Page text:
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25 Nov 2019, 5:23 am

EzraS wrote:
naturalplastic wrote:
You mean that you want to take THAT guy's idea, and make it gospel?

Well...okay. Lets go with that.

I got snared into debating him because I misunderstood him. I assumed that he was going by the more common vertical "functioning levels" of autism, and that "100 percent autistic" would mean the ultimate LFA: a totally nonverbal, and totally nonfunctioning, totally unreachable, person in a ward (as opposed somekind of ideal NT being 0 percent autistic). He was in fact using a totally different horizontal scale for his "percentage of autism" notion.

You can be on any functioning level of autism and still vary on his perpendicular scale of "percentage of autism". What he is talking about how machine-like or how robot like you are, as opposed to being ...I dunno...how "human like"... you are. My understanding of his understanding of it is that a 100 percent autistic would be like Spock, or like Jaime the Robot in the Sixties spy sitcom "Get Smart". High functioning, well dressed, articulate, intelligent, but...machine like, pure logic, not emotional in the usual sense, and also impaired at sensing nuance, context, or being able to "read between the lines", taking things literally..

And actually there is a certain logic to what he is saying. I have seen trainwreck conversations between folks on WP when one person (who may have a higher IQ than the other person and have a better job than the other person, but) make an idiot of themselves when talking to the other person because the first person takes thing too literally and doesn't read between the lines the way an NT or the second person does. Further - the guy who started that thread may well be an example of what he is talking about. In this dichotomy that he invented he himself would be "close to 100 percent autistic". He is rather robot like in the way he takes things literally.

How would you tell such a person? Well... the more they act like Jaime the robot, the closer to a 100 percent they are!


Hymie the robot. And there was nothing robotic or Spock-like about "your_boy" both in his descriptions of what makes him a 2.0 superior human nor in the way he reacted to the posts made by others.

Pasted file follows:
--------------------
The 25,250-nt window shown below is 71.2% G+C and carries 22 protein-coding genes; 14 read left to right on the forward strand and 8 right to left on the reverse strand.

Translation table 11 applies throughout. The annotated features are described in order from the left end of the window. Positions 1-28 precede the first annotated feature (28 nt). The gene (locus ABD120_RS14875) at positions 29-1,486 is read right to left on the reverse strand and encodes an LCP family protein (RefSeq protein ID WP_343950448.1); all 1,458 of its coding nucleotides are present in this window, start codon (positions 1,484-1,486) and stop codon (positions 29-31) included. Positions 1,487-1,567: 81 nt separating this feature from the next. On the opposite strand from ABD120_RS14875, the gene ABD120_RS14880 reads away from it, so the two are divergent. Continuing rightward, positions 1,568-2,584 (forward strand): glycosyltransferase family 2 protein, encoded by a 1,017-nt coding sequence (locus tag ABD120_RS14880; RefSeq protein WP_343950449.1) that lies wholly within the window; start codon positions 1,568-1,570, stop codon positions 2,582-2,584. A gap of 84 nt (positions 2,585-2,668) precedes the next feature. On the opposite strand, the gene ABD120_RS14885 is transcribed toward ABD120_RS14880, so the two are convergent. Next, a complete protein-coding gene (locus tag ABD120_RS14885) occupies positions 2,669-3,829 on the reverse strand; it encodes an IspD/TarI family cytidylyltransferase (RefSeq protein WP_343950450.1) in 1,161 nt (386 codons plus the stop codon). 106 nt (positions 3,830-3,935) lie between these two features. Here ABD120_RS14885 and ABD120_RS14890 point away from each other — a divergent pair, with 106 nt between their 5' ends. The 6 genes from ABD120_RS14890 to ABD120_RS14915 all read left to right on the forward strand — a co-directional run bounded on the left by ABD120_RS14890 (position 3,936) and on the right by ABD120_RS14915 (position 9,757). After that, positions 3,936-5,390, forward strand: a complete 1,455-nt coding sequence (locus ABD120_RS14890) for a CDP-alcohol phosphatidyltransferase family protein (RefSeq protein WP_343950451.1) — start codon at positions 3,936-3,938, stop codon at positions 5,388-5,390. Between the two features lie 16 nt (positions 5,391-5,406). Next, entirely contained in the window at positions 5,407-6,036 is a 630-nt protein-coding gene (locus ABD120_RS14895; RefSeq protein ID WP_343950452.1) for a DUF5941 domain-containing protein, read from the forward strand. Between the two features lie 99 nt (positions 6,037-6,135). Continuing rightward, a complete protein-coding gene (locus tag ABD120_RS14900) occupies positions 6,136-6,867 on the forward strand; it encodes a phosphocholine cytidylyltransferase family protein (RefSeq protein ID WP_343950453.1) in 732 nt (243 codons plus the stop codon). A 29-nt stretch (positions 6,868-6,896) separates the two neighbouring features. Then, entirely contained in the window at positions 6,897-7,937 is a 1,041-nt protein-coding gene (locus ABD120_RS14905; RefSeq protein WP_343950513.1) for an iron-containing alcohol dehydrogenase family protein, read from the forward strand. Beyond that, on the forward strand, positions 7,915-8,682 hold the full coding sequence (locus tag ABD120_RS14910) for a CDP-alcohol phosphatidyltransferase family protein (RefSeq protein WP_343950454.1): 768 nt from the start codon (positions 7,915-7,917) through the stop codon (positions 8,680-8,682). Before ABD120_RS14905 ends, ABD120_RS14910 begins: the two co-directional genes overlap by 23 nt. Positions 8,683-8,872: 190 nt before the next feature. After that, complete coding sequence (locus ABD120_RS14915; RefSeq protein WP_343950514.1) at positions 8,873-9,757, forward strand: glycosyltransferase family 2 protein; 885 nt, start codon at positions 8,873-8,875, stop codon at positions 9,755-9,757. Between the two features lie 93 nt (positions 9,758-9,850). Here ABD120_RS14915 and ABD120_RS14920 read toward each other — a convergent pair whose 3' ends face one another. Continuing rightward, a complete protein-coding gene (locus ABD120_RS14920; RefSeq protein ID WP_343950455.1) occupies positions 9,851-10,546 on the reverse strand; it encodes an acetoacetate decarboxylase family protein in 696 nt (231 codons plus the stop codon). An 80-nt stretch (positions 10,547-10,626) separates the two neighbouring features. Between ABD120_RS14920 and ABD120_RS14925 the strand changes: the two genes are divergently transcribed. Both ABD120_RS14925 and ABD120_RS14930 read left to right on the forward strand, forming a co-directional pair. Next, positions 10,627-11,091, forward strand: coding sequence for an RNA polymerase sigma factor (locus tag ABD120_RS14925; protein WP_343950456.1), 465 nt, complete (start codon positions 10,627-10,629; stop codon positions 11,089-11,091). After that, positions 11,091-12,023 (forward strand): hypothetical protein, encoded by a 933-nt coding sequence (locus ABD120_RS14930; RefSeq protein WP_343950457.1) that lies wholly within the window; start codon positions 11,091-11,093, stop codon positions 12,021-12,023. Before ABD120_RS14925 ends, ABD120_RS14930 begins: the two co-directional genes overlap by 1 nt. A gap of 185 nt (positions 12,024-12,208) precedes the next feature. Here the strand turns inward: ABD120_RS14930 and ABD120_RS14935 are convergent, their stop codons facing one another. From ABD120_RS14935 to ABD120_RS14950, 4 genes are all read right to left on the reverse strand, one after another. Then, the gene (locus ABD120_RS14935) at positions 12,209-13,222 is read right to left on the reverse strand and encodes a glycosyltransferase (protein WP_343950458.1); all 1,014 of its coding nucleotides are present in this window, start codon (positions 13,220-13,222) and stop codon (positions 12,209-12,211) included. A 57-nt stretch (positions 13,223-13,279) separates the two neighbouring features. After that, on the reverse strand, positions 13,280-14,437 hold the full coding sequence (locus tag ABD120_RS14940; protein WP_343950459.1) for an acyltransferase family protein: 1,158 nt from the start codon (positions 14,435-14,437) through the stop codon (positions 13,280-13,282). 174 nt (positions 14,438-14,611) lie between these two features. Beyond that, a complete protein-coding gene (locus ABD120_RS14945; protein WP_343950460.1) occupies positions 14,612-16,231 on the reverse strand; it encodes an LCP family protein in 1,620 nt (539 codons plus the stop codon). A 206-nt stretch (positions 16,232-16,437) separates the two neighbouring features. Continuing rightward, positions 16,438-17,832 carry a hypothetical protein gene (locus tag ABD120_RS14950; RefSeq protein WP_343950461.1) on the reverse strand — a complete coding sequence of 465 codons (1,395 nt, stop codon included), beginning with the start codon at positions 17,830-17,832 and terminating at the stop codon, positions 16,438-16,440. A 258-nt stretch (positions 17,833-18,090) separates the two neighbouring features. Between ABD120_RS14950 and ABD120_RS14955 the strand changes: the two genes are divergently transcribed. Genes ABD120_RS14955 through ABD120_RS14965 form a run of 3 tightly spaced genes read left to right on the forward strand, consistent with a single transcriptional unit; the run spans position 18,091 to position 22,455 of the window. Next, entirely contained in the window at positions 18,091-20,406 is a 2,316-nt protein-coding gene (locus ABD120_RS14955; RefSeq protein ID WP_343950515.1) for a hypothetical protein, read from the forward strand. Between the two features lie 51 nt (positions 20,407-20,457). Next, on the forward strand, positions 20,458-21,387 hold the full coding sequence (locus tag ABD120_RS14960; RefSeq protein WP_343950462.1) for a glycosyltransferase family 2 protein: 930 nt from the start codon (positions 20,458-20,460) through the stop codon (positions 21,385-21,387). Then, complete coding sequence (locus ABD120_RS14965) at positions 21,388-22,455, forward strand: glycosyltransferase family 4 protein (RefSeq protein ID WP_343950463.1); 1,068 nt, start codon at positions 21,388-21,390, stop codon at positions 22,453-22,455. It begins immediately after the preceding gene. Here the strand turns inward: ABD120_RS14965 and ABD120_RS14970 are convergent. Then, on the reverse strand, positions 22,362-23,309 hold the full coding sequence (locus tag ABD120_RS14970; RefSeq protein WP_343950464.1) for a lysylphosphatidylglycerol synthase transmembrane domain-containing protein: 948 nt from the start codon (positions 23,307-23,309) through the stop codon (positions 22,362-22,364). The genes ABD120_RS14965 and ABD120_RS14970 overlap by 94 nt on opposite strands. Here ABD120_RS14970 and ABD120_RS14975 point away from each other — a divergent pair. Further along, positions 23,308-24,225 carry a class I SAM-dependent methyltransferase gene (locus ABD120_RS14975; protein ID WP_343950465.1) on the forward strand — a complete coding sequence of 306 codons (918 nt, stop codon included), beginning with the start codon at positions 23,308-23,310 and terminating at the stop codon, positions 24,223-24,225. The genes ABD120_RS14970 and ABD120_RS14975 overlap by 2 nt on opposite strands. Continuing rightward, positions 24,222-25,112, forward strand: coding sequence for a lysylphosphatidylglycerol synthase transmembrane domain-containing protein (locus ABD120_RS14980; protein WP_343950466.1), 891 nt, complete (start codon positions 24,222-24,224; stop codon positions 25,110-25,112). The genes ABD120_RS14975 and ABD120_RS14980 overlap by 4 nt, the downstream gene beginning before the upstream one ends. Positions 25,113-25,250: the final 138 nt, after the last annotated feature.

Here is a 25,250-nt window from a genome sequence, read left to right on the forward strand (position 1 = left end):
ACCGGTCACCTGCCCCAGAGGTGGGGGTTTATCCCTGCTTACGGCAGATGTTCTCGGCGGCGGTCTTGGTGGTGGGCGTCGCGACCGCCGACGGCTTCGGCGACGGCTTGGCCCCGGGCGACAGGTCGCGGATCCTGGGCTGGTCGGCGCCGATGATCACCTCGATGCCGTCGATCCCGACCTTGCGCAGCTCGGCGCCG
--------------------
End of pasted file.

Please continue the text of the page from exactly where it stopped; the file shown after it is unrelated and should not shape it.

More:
Well..I guess I shoulda spelled it with an H to avoid confusion. But since I never meet an Anglo person named "Hymie" in real life I spelled it the Spanish way on impulse. :)

I did spelled it Hymie the last time I talked about that TV character on WP a few months ago. Just a random choice. You could go either way like a coin toss. Lol!


In Spanish "J" is pronounced like "h" (like in "Juan"). And that first name is more common in Spanish speaking countries. So that's why I spelled it that way. It's a Spanish equivalent of "James".

The way our boy (who calls himself "Your-boy") talked is so weird - it aint typically human.Thats for sure. In some ways it was rather blunt and machine like.

That's the problem with text. It does make a difference what tone of voice you imagine the person is speaking in.

I took him at his word ...that he honsestly doesn't understand why he is pissing folks off. And I heard him as him just keeping on being his weird self- and getting everyone even more riled. You might imagine him getting emotional and defensive from reading the same words.

Of course I skimmed most of the later part of the thread, and I especially skimmed most of what HE said (because it was walls of text about his neocortex, or something) Lol! So you probably know it better than I do.